(Reuters) - Pakistan's ousted prime minister Imran Khan disbanded a protest march by supporters on Thursday after clashes with police outside parliament, but threatened that they would return unless an election was called within six days.
Khan had rallied thousands of supporters to Islamabad, with plans to occupy sensitive parts of the capital until Prime Minister Shehbaz Sharif gave in to his demand for new polls, but Khan told his followers on Thursday morning to step back, while delivering a fresh ultimatum.
"I'm giving you six days. You announce elections in six days," Khan said from atop a truck after he and thousands of his supporters reached the city.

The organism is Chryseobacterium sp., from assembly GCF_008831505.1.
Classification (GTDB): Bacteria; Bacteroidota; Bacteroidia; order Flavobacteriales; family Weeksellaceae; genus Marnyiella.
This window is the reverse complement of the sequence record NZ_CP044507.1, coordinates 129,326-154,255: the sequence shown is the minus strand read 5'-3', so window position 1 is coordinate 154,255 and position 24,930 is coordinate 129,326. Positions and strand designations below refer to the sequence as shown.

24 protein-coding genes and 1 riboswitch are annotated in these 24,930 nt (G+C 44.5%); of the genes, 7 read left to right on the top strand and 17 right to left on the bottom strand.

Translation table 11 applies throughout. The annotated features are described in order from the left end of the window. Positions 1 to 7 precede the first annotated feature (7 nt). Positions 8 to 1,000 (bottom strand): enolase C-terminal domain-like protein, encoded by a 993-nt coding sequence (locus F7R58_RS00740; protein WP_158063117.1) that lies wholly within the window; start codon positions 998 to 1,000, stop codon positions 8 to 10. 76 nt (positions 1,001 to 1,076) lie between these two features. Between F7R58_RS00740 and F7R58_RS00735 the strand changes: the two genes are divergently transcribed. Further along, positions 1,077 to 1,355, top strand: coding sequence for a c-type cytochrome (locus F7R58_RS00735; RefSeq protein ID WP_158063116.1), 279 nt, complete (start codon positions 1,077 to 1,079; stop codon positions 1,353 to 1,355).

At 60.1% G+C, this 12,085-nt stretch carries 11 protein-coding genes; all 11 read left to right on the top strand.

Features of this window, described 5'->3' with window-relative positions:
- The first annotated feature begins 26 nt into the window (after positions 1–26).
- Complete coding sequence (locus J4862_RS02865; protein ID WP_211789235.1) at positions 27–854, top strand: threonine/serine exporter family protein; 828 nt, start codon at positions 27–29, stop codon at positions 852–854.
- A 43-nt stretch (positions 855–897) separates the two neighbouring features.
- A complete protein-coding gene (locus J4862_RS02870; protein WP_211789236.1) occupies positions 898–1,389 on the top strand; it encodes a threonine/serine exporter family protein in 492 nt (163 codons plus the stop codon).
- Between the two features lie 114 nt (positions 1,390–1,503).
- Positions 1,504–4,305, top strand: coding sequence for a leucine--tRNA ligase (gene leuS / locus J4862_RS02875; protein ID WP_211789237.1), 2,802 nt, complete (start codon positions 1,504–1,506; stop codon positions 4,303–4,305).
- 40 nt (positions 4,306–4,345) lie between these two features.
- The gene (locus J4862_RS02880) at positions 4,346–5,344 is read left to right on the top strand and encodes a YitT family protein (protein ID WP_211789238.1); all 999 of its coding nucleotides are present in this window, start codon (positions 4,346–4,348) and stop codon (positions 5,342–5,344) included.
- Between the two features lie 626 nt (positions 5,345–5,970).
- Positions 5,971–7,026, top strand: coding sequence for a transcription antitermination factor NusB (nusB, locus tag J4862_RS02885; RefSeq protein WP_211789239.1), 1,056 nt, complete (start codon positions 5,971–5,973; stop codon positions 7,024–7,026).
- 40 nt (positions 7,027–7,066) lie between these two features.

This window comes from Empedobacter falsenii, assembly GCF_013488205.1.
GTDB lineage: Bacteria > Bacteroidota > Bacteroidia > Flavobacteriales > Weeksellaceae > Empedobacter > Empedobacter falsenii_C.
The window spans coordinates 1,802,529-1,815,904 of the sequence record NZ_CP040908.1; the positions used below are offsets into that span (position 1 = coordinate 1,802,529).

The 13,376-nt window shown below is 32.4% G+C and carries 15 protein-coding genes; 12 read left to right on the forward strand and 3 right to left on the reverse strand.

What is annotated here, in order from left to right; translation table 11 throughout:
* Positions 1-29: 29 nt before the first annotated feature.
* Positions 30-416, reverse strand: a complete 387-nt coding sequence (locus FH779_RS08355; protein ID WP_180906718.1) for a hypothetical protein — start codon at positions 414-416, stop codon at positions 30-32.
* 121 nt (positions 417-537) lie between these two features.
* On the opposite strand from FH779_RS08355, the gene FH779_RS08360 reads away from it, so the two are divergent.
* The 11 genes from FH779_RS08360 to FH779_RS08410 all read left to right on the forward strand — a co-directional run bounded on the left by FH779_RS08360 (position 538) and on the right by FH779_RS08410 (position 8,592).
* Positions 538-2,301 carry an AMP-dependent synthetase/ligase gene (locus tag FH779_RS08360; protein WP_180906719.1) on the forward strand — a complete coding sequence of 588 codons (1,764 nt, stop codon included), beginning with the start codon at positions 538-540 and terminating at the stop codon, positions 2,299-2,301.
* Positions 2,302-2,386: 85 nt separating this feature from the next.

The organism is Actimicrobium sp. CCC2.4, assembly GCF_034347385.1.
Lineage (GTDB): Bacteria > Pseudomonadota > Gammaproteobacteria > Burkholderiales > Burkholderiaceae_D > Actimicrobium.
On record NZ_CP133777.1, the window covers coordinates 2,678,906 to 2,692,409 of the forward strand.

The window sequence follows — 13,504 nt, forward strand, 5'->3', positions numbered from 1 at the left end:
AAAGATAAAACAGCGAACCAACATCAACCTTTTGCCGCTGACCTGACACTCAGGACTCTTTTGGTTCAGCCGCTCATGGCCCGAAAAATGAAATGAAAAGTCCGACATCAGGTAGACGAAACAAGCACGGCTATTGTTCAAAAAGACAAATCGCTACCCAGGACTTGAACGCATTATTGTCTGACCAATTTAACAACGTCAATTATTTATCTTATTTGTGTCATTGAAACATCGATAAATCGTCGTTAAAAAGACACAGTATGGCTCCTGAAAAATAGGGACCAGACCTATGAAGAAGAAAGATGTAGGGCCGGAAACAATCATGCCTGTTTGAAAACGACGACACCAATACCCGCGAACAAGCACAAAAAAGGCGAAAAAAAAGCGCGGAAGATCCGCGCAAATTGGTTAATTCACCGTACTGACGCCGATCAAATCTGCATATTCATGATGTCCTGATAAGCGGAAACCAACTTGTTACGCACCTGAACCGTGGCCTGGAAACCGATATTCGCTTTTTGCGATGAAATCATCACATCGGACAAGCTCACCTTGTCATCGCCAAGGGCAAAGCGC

He said parliament should be dissolved to hold elections in June, and warned the government that he will lead a march on the capital again if it didn't meet his demands.
Khan's attempt to destabilise Sharif's month-old coalition government risks fuelling tensions during an economic crisis that has forced Pakistan to seek urgent help from the International Monetary Fund.
The government convened a joint session of parliament on Thursday to discuss the economic crisis following talks with IMF officials in Doha a day earlier.
The IMF said that considerable progress had been made, but emphasized the urgent need for Pakistan to remove fuel and energy subsidies.